I hear you thinking, certainly most organizations do want to have my name and e-mail address. It gives them the opportunity to send you personalized offers. This is true, you need someone’s contact info to reach out to him or her. But if the content of such offers is not perceived as valuable and relevant to you it is likely that your customer will be annoyed and perceive it as spam. Subsequently, your love for this brand or company decreases significantly and the effort of the personalized offer backfires. I would like to clarify that accurate recommendation algorithms are not only accessible for the Amazons and Spotifys of this world. Data and the knowledge to work it is all you need!
We are moving away from traditional transactional consumerism towards a more relationship-based business model. Most organizations want to build a strong brand and therefore try to serve you the best way possible when you visit their website. The increasing availability of consumer data is a great opportunity for organizations to better understand her consumers. But the usage of such data must feel safe and add value for the customer.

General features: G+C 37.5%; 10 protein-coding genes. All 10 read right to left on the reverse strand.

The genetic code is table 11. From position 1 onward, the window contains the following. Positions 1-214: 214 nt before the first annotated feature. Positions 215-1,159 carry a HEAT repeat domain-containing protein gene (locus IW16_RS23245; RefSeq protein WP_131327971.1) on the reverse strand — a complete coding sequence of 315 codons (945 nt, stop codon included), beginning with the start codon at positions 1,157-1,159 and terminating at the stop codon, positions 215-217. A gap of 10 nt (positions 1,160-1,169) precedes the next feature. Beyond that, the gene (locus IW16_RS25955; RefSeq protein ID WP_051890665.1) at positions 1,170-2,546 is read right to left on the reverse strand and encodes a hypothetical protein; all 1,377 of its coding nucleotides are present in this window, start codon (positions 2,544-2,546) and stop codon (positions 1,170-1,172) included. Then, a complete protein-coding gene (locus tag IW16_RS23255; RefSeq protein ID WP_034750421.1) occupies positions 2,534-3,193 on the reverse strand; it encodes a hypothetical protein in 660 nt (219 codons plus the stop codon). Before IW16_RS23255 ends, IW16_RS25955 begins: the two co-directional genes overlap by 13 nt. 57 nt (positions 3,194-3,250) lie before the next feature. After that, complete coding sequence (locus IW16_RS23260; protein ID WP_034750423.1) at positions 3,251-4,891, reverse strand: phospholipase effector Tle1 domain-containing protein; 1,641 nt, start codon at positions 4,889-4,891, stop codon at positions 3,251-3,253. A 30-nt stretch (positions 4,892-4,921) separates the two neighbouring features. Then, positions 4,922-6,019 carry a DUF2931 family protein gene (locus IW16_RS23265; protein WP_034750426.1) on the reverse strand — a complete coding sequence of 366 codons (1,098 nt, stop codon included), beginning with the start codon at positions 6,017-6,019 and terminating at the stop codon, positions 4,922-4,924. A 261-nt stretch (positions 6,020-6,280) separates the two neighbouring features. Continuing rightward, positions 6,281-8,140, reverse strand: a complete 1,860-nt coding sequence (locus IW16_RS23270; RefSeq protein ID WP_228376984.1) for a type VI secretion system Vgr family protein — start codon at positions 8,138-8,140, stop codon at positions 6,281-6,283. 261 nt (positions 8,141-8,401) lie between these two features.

We have seen some impressive results with A/B testing. I wanted to show that data science can be a great addition to the e-commerce manager toolbox, and that it already adds value in the early stages of the customer journey without knowing any demographics yet. I see that both customers and e-commerce companies are ready for the possibilities that lie beyond A/B testing. Possibilities to increase not only direct sales, but more importantly customer satisfaction and brand loyalty.
I am very curious how the e-commerce standard will change in 2017. I think data science will play a great part in it. Next month, I will be attending another e-commerce conference. There I hope to see more data science and less candy bars. And remember, you don’t need to be Netflix or Google to profit from modern technological advances.